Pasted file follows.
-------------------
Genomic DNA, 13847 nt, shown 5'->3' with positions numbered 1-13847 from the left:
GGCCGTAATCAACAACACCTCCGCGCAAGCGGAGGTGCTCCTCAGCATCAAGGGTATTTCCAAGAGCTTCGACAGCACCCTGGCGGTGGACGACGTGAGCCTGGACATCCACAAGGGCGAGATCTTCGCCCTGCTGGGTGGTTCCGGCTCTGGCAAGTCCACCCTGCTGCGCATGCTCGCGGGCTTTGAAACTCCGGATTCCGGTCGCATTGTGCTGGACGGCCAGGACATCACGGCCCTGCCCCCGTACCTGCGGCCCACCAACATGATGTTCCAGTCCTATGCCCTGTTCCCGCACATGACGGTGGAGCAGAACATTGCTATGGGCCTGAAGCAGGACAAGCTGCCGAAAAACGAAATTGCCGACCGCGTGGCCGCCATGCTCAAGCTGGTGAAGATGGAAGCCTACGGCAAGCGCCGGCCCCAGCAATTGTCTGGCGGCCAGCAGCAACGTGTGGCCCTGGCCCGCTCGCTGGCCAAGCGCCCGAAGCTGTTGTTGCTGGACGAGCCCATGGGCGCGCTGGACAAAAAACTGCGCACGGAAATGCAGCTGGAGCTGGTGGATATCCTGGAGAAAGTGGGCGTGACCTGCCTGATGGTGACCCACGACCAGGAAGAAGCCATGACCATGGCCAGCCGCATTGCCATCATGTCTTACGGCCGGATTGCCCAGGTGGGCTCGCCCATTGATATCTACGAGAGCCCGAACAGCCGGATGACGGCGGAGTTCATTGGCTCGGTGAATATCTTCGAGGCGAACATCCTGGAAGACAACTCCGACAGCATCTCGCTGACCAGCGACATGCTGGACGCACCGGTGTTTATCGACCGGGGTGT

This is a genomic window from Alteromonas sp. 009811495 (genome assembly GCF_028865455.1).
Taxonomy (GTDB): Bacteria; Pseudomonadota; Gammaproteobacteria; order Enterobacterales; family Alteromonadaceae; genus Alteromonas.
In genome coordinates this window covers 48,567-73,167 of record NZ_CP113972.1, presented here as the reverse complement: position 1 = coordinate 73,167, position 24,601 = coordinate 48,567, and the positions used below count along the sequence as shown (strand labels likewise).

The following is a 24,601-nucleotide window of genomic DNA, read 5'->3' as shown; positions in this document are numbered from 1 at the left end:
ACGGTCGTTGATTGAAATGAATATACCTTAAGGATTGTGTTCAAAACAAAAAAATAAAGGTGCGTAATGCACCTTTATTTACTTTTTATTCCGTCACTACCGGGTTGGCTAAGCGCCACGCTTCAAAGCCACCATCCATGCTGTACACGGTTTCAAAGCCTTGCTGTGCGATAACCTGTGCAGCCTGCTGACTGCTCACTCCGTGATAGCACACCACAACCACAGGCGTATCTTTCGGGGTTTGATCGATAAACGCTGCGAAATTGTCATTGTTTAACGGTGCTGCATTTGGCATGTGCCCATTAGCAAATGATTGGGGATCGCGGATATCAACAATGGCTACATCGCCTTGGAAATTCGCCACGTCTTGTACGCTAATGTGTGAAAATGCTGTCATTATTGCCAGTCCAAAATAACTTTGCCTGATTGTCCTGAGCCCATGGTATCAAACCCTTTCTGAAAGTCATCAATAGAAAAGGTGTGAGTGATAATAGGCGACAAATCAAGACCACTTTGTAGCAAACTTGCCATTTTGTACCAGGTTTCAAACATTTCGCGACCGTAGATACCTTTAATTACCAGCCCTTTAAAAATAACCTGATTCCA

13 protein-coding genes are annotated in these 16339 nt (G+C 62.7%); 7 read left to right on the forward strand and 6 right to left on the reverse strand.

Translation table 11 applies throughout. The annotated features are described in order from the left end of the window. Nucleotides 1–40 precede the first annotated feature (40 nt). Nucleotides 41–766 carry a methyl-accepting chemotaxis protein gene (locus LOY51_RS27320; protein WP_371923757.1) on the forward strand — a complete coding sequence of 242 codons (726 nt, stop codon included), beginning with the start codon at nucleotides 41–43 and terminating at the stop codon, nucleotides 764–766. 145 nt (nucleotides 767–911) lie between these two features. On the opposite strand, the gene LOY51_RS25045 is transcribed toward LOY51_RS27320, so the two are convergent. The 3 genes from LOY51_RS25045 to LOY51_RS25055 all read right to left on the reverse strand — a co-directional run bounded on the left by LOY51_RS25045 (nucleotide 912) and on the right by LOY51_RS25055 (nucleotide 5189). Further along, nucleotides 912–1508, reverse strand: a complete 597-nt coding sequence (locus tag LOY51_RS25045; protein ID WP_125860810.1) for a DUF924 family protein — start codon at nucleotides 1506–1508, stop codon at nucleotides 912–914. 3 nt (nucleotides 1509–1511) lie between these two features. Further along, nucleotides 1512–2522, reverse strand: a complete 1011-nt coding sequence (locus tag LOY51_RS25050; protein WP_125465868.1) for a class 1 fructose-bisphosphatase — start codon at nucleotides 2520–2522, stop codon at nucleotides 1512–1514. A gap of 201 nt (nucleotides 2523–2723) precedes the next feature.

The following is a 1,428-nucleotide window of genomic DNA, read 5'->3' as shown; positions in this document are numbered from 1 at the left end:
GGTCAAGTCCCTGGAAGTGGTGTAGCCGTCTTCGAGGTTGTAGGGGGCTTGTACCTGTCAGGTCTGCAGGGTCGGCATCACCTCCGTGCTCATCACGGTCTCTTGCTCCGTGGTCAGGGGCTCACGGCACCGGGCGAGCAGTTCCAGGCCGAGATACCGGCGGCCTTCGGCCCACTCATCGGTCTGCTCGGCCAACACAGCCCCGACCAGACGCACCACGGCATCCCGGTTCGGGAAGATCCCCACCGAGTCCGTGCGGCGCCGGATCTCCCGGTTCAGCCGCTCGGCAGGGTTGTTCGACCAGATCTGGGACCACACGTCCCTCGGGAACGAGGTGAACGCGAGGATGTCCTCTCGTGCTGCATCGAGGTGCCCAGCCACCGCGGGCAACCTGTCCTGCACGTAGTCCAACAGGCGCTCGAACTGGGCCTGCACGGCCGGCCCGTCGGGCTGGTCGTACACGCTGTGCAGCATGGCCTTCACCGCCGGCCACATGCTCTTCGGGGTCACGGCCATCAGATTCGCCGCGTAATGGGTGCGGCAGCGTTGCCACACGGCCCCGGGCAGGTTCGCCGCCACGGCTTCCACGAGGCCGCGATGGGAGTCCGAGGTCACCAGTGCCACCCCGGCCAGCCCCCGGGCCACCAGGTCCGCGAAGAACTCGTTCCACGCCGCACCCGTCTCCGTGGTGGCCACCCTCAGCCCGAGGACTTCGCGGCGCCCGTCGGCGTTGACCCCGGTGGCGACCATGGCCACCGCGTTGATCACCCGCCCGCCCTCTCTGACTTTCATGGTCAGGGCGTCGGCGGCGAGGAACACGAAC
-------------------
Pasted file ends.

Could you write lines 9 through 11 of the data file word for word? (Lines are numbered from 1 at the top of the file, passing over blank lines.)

Translation table 11 applies throughout. The annotated features are described in order from the left end of the window. Nucleotides 1–40 precede the first annotated feature (40 nt). Nucleotides 41–766 carry a methyl-accepting chemotaxis protein gene (locus LOY51_RS27320; protein WP_371923757.1) on the forward strand — a complete coding sequence of 242 codons (726 nt, stop codon included), beginning with the start codon at nucleotides 41–43 and terminating at the stop codon, nucleotides 764–766. 145 nt (nucleotides 767–911) lie between these two features. On the opposite strand, the gene LOY51_RS25045 is transcribed toward LOY51_RS27320, so the two are convergent. The 3 genes from LOY51_RS25045 to LOY51_RS25055 all read right to left on the reverse strand — a co-directional run bounded on the left by LOY51_RS25045 (nucleotide 912) and on the right by LOY51_RS25055 (nucleotide 5189). Further along, nucleotides 912–1508, reverse strand: a complete 597-nt coding sequence (locus tag LOY51_RS25045; protein ID WP_125860810.1) for a DUF924 family protein — start codon at nucleotides 1506–1508, stop codon at nucleotides 912–914. 3 nt (nucleotides 1509–1511) lie between these two features. Further along, nucleotides 1512–2522, reverse strand: a complete 1011-nt coding sequence (locus tag LOY51_RS25050; protein WP_125465868.1) for a class 1 fructose-bisphosphatase — start codon at nucleotides 2520–2522, stop codon at nucleotides 1512–1514. A gap of 201 nt (nucleotides 2523–2723) precedes the next feature.

The following is a 1,428-nucleotide window of genomic DNA, read 5'->3' as shown; positions in this document are numbered from 1 at the left end:
GGTCAAGTCCCTGGAAGTGGTGTAGCCGTCTTCGAGGTTGTAGGGGGCTTGTACCTGTCAGGTCTGCAGGGTCGGCATCACCTCCGTGCTCATCACGGTCTCTTGCTCCGTGGTCAGGGGCTCACGGCACCGGGCGAGCAGTTCCAGGCCGAGATACCGGCGGCCTTCGGCCCACTCATCGGTCTGCTCGGCCAACACAGCCCCGACCAGACGCACCACGGCATCCCGGTTCGGGAAGATCCCCACCGAGTCCGTGCGGCGCCGGATCTCCCGGTTCAGCCGCTCGGCAGGGTTGTTCGACCAGATCTGGGACCACACGTCCCTCGGGAACGAGGTGAACGCGAGGATGTCCTCTCGTGCTGCATCGAGGTGCCCAGCCACCGCGGGCAACCTGTCCTGCACGTAGTCCAACAGGCGCTCGAACTGGGCCTGCACGGCCGGCCCGTCGGGCTGGTCGTACACGCTGTGCAGCATGGCCTTCACCGCCGGCCACATGCTCTTCGGGGTCACGGCCATCAGATTCGCCGCGTAATGGGTGCGGCAGCGTTGCCACACGGCCCCGGGCAGGTTCGCCGCCACGGCTTCCACGAGGCCGCGATGGGAGTCCGAGGTCACCAGTGCCACCCCGGCCAGCCCCCGGGCCACCAGGTCCGCGAAGAACTCGTTCCACGCCGCACCCGTCTCCGTGGTGGCCACCCTCAGCCCGAGGACTTCGCGGCGCCCGTCGGCGTTGACCCCGGTGGCGACCATGGCCACCGCGTTGATCACCCGCCCGCCCTCTCTGACTTTCATGGTCAGGGCGTCGGCGGCGAGGAACACGAAC